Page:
Ireland has come under intense pressure over its debt crunch, with a top European Union official saying the future of the 27-country union was at stake. Adding to worries was news that Greece will likely miss its fiscal targets this year and next, and Austria has not yet submitted its contribution to the aid package for Greece for December.
The British pound also fell to a session low against the dollar as Bank of England (BOE) Governor Mervyn King said it was a concern that UK inflation was above target. King said the central bank could do further quantitative easing if that turns out to be necessary. The GBP fell as low as 1.5839, before recovering to 1.5885 yesterday
JPY – Additional Volatility Forecasted with Light Japanese News Day
The Japanese yen strengthened against most of its major counterparts yesterday, continuing to prove that for the time being this is a solid currency that traders can rely on to provide them with steady profits. The yen extended gains versus the EUR on Tuesday, to trade around 112.40 amid a broad sell-off in the EUR. The JPY also saw bullishness against the GBP and closed at 132.40.
As for today, Japan will be absent from the economic calendar. The JPY’s trends will be affected by the rallies of its primary currency pairs. It seems the USD and EUR are expected to continue a volatile trading session today and their crosses with the JPY will likely be as well. Traders should keep a close look on the news coming from the U.S. and Europe as these economies will be the deciding factors in the JPY’s movement today, especially the U.S. Building Permits at 13:30.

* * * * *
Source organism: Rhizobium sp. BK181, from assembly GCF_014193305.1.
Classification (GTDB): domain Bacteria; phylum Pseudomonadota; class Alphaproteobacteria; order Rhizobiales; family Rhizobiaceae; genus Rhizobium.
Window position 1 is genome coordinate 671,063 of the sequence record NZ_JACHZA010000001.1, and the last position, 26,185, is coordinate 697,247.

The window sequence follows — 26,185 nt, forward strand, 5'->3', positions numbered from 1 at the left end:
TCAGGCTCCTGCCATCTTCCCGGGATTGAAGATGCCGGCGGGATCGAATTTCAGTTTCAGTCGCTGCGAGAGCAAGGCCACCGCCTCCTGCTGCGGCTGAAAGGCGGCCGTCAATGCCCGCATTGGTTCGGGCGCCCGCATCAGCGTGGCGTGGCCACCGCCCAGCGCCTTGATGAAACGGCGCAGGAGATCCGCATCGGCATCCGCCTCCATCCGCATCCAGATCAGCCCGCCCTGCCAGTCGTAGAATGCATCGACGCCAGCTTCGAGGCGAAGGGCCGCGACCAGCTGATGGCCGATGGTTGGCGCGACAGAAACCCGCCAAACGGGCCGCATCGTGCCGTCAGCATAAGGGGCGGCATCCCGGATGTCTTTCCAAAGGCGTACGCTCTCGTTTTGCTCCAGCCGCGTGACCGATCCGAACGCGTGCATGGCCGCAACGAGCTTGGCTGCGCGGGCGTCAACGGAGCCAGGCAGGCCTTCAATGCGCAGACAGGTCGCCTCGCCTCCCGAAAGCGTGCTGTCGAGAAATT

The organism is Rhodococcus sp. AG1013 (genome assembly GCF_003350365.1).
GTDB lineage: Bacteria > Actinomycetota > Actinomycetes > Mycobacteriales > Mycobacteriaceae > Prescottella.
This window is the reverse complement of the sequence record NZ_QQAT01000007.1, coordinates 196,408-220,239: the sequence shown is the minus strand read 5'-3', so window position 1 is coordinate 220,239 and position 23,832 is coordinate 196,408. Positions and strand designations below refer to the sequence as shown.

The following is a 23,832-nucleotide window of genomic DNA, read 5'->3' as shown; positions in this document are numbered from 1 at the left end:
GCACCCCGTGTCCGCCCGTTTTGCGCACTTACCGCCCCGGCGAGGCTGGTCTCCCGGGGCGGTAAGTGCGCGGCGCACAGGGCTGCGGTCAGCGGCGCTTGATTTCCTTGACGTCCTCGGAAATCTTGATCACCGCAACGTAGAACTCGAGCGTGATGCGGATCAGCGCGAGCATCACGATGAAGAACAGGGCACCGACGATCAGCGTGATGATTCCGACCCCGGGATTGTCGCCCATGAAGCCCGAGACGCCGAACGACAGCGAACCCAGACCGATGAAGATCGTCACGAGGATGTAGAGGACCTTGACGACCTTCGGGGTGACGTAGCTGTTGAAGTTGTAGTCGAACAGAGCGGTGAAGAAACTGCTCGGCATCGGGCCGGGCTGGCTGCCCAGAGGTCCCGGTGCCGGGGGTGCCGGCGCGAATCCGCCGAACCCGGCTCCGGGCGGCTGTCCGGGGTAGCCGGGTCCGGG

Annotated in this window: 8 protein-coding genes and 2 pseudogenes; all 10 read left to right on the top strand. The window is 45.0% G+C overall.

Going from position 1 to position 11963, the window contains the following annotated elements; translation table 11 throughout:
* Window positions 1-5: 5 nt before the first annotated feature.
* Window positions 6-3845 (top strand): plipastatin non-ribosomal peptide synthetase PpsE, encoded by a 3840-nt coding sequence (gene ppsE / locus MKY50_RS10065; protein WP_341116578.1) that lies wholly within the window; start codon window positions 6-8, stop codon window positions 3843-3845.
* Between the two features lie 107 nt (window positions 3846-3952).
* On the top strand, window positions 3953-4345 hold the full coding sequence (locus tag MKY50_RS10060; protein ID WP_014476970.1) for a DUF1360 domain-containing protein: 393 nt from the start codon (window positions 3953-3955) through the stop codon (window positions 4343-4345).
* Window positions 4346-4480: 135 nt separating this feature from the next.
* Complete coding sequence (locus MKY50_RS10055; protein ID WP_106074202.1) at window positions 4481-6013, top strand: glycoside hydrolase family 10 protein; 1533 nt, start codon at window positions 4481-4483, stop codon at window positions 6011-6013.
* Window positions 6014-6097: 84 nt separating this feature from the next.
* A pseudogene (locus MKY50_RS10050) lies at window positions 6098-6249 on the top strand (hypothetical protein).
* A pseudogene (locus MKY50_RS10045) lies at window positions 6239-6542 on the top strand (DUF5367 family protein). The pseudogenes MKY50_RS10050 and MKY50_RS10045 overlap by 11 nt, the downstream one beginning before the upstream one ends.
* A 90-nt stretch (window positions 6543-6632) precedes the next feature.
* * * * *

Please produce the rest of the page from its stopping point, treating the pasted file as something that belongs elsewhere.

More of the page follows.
Crude Oil – Crude Oil Falls 3%
Oil slumped 3% on Tuesday to a 2-week low as the dollar rose on euro zone debt concerns and as fears that China’s attempts to cool inflation will reduce demand. China’s move sparked a broad commodities sell off yesterday.
A stronger U.S. dollar can pressure oil, and other dollar-denominated commodities, by attracting investors to foreign exchange markets seeking higher yields, increasing the value of greenbacks paid to producers and making commodities more expensive for users of other currencies.